Post also worked with Kenny Rogers and produced the first three albums he recorded with his country/rock group Kenny Rogers and The First Edition (between 1967 and 1969). Post also produced Dolly Parton's hit album 9 to 5 and Odd Jobs in 1981. In 1997, he produced Van Halen's Van Halen III album.

Television theme music

One of his first jobs in television started when he was 24, as the musical director on The Andy Williams Show. Another early job was writing the theme music for the short-lived detective series Toma in 1973, but his big breakthrough (together with co-composer Pete Carpenter) came in the following year with his theme song for The Rockford Files, another series by producer Stephen J. Cannell. The theme also got cross-over Top 40 radio airplay and earned a second Grammy for Post.[4]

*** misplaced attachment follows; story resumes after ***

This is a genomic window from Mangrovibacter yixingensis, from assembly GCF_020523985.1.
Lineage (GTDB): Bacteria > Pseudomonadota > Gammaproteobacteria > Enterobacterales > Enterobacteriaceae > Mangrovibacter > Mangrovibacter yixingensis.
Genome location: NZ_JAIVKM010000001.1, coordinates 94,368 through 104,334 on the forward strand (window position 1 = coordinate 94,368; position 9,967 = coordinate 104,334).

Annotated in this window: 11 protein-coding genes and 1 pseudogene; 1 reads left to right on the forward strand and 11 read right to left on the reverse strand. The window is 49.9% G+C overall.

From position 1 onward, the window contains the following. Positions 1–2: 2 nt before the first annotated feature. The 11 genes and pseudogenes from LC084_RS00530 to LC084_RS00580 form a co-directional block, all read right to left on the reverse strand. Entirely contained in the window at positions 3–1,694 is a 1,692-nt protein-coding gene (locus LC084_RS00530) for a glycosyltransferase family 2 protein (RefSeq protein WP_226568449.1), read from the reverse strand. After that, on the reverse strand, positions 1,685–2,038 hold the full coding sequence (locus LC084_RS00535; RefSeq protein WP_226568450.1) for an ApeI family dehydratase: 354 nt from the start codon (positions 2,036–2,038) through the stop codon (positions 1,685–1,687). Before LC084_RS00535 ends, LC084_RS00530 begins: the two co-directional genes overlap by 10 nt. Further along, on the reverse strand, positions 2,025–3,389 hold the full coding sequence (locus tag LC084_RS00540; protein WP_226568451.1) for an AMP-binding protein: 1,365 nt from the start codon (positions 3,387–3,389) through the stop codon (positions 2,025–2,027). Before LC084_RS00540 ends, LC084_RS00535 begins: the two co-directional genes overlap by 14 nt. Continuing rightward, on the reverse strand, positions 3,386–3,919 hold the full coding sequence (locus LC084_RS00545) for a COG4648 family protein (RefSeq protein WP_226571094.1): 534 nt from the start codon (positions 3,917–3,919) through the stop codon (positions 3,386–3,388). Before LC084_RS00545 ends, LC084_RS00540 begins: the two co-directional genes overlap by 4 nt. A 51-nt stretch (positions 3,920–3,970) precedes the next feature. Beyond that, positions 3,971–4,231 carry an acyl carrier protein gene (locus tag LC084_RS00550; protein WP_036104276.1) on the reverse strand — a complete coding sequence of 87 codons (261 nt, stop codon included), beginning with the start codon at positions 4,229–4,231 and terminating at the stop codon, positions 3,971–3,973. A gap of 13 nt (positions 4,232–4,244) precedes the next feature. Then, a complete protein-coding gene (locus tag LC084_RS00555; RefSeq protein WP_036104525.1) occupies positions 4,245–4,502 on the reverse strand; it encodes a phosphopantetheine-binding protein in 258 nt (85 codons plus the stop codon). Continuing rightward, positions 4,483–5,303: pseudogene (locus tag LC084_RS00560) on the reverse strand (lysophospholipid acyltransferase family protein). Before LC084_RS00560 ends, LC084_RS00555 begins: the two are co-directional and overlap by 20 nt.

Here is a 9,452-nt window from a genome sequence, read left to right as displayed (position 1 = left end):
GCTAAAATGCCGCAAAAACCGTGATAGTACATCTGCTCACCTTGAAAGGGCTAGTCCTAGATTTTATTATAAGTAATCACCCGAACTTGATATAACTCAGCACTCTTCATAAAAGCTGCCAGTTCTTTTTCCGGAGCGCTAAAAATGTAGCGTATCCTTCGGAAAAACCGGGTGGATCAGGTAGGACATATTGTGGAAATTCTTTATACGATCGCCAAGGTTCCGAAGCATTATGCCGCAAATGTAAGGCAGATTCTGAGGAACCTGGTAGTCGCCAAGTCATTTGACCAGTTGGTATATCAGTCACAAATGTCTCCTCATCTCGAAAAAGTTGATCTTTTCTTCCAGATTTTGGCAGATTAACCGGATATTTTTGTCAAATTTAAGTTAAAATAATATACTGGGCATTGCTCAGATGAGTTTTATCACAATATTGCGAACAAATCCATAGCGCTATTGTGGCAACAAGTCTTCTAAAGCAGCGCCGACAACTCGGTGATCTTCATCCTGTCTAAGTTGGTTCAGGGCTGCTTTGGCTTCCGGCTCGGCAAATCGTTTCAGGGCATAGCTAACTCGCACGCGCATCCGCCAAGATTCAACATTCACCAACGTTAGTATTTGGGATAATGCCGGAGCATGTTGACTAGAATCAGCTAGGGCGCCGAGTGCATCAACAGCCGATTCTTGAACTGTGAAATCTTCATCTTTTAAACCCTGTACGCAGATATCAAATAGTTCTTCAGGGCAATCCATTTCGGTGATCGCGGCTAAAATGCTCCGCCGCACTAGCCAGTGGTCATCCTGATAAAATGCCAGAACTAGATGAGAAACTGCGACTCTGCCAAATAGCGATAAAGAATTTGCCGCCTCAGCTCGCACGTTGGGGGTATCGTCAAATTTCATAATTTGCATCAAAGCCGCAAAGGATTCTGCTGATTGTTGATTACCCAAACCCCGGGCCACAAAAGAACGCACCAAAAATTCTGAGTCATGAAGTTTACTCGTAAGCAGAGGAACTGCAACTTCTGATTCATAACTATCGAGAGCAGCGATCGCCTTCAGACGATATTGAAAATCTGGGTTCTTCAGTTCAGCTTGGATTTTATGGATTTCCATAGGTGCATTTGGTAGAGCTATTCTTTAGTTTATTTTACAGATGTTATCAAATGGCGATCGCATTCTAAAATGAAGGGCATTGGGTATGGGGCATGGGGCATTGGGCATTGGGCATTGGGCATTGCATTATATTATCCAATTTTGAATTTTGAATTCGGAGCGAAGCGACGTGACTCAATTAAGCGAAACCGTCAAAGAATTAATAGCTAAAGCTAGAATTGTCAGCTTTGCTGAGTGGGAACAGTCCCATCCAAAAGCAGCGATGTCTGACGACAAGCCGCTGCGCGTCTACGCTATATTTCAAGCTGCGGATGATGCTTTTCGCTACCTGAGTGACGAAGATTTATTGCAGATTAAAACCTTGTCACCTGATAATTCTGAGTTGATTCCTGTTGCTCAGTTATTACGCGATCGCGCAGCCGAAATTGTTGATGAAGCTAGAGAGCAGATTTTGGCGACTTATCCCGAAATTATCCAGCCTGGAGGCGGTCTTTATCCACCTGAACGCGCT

The Rockford Files theme became a Top 10 hit in both the U.S. (number 10) and Canada (number 8).[5] It ranks as the 85th biggest U.S. hit of 1975,[6] and the 84th biggest Canadian hit of 1975.[7]

Post subsequently won Grammys for Best Instrumental Composition for the themes of the television shows Hill Street Blues in 1981 and L.A. Law in 1988 as well as another Grammy in 1981 for Best Instrumental Performance for the Hill Street Blues theme, which also reached number 10 in the U.S.[4]

Post won an Emmy for his Murder One theme music, and had previously been nominated for NYPD Blue, among others. He has won Broadcast Music, Inc. Awards for the music for L.A. Law, Hunter, and the various Law & Order series. The theme for The Greatest American Hero (co-written with Stephen Geyer) is one of the few television themes to reach as high as number 2 as a single record on the Billboard Hot 100.[4] The "dun, dun" sound effect he created for the Law & Order franchise has entered popular culture.[8]